Despite the extreme conditions of the Battery Rooftop Garden, the arthropod community appears to be thriving. What could be the explanation for this wide diversity of arthropod taxa? The Battery Rooftop Garden is rather atypical in comparison to othergreen roofs in that the substrate used on this roof is both relatively deep and composed of soil used for gardening, while other green roofs use shallow substrate with low organic content. In a previous study on beetles found on green roofs in Basel, Switzerland, the authors found that high structural diversity in the substrate, as is the case in natural soils, contributed to a high species richness of beetles (Kaupp et al.2004).  Additionally, the Battery Rooftop Garden has very high plant and floral diversity relative to the typical Sedum-covered green roofs. In previous studies, dense vegetation and high floral diversity contributed to increased diversity in beetles, bees and hoverflies, potentially offsetting the physical isolation and adverse microclimatic conditions of arooftop (Kaupp et al. 2004, Frund et al. 2010, Mayer et al. 2012).

In this study, I sampled the arthropod diversity of the Battery Rooftop Garden and found a tremendous diversity of fauna. This study was an initial snapshot of the biodiversity of this already complex mini ecosystem. Arthropod communities are fast changing, and what was present in the habitat for a given year may not be present in thenext. Likewise, there will surely be new arthropod groups and species that will colonize the Battery Rooftop Garden each year. There is evidence that as these green roof habitats age, the number of arthropod species will increase, although future studies need to be conducted to confirm this phenomenon (Kaupp et al. 2004). In summary, the results of this study show that the Battery Rooftop Garden is a unique system that, in its young age, already provides habitat for a vibrant and changing arthropod community.”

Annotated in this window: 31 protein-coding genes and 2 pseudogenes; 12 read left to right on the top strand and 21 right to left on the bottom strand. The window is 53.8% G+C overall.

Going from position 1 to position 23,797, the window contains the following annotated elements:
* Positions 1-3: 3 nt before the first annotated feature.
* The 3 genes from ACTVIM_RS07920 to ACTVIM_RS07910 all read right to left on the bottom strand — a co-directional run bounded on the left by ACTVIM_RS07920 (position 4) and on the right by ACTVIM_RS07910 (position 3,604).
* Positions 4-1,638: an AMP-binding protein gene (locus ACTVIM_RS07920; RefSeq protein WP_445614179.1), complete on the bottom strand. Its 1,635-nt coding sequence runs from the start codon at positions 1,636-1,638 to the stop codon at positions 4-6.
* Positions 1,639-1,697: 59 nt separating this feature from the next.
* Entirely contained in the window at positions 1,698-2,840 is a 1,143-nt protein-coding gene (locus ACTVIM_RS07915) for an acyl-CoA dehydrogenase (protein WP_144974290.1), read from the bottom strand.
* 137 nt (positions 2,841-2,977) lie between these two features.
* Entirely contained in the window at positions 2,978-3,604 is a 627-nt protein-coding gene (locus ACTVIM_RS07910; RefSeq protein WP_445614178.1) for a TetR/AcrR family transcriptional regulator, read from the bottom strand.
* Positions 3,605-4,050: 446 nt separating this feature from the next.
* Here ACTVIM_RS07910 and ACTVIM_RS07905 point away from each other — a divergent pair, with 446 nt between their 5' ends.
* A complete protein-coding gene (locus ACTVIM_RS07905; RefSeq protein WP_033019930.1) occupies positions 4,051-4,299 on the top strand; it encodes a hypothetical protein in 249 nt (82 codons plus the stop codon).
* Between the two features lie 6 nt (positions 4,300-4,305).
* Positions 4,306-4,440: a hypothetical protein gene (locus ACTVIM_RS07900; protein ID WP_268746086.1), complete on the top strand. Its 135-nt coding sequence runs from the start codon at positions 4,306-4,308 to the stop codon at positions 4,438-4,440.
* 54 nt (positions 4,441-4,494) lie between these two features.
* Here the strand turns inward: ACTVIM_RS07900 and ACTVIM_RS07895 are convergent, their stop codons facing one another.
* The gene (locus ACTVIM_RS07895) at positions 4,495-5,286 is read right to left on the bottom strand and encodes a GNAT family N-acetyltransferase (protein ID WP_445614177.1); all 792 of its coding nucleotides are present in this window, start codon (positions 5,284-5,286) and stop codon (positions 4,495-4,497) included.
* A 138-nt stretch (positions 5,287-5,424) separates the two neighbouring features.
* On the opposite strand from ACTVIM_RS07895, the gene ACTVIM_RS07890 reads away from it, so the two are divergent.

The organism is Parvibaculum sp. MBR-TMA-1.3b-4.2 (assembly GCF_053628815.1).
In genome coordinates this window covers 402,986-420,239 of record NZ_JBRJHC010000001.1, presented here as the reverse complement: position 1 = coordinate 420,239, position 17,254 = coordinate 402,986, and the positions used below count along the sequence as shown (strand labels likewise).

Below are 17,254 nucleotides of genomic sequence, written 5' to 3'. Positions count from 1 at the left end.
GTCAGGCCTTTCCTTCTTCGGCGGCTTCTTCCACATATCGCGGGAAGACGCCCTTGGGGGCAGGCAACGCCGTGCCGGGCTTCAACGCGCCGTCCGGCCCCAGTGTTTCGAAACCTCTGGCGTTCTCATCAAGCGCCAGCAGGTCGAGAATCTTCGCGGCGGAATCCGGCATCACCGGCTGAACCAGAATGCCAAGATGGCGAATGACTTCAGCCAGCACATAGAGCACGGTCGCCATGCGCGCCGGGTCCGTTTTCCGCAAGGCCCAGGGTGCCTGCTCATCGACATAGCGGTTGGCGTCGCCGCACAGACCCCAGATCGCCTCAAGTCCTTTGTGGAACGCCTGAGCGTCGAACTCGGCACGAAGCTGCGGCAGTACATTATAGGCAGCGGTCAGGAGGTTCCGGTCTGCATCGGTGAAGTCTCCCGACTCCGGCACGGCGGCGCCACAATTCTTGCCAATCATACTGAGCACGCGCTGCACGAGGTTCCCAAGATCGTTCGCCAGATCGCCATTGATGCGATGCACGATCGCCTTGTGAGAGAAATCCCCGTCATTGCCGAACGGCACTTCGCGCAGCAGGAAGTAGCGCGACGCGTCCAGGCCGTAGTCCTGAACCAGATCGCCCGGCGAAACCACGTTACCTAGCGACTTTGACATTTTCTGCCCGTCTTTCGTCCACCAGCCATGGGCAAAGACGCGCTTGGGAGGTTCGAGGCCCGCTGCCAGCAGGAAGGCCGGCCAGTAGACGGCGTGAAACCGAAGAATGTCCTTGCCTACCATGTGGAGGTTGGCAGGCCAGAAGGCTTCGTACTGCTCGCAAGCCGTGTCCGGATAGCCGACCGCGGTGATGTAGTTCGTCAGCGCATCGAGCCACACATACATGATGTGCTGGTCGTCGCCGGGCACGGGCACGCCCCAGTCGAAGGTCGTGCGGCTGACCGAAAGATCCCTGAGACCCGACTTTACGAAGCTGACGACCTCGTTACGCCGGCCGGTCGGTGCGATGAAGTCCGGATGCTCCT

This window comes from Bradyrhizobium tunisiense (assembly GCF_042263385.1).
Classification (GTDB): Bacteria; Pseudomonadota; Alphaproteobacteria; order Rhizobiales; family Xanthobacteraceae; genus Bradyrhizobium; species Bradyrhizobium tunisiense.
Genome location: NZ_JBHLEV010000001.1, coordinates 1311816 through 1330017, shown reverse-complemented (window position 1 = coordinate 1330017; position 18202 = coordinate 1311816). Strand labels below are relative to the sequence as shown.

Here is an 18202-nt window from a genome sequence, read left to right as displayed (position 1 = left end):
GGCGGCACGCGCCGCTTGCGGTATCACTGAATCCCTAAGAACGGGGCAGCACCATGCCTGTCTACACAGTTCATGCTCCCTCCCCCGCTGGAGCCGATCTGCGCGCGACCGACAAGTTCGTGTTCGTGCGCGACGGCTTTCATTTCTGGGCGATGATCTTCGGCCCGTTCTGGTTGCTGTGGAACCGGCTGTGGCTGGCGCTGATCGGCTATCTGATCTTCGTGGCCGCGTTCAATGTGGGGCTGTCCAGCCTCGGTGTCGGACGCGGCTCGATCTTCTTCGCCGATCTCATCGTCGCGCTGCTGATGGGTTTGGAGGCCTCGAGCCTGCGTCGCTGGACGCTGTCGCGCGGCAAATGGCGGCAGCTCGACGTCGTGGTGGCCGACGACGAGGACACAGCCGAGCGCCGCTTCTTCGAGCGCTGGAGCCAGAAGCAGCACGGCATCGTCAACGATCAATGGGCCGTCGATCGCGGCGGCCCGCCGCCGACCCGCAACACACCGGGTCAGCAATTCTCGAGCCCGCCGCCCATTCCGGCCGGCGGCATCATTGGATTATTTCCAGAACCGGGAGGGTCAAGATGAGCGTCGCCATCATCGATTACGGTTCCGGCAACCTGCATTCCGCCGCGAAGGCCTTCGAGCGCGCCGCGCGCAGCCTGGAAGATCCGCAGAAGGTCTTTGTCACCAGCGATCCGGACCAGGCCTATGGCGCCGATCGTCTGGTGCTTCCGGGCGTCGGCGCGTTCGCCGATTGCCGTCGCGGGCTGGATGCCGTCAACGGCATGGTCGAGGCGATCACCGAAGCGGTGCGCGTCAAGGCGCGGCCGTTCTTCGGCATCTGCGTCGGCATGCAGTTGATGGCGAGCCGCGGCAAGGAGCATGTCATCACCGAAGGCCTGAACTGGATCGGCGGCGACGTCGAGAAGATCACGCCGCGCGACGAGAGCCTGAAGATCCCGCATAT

So who are these arthropods?  Of particular interest to my fruit trees, berries and vegetables are the great pollinators of the Hymenoptera order, which includes Bees and Wasps.

This handsome fellow is the Western Honey Bee (Apis mellifera),

honeybeeSource: bugguide.net (metrioptera)

not to be confused with his cousin, the Common Eastern Bumblebee (Bombus impatiens), which is able to thrive in a wide variety of habitats and is a generalist nectar feeder:

bee2

Source: Flickr (Henryr10)

In subsequent posts, we will introduce you to some of the other arthropod residents of BRTG, including the Braconid Wasp, Hunter Fly and Hoverfly, and discuss their importance to urban agriculture and other evidence that more diverse plantings significantly improve the ecological value of green roofs, and the productivity of urban agriculture.

This entry was posted in Biodiversity, Wildlife. Bookmark the permalink.

2 Responses to Bugs

  1. Margaret Sullivan says:

    This is all pretty amazing! Thanks for all the information and the great pictures. BRTG is certainly a very special place.

  2. Kathy Allen says:

    Any sightings of hummingbirds?…that would be really amazing, but happy for all the “bees” to keep things moving forward!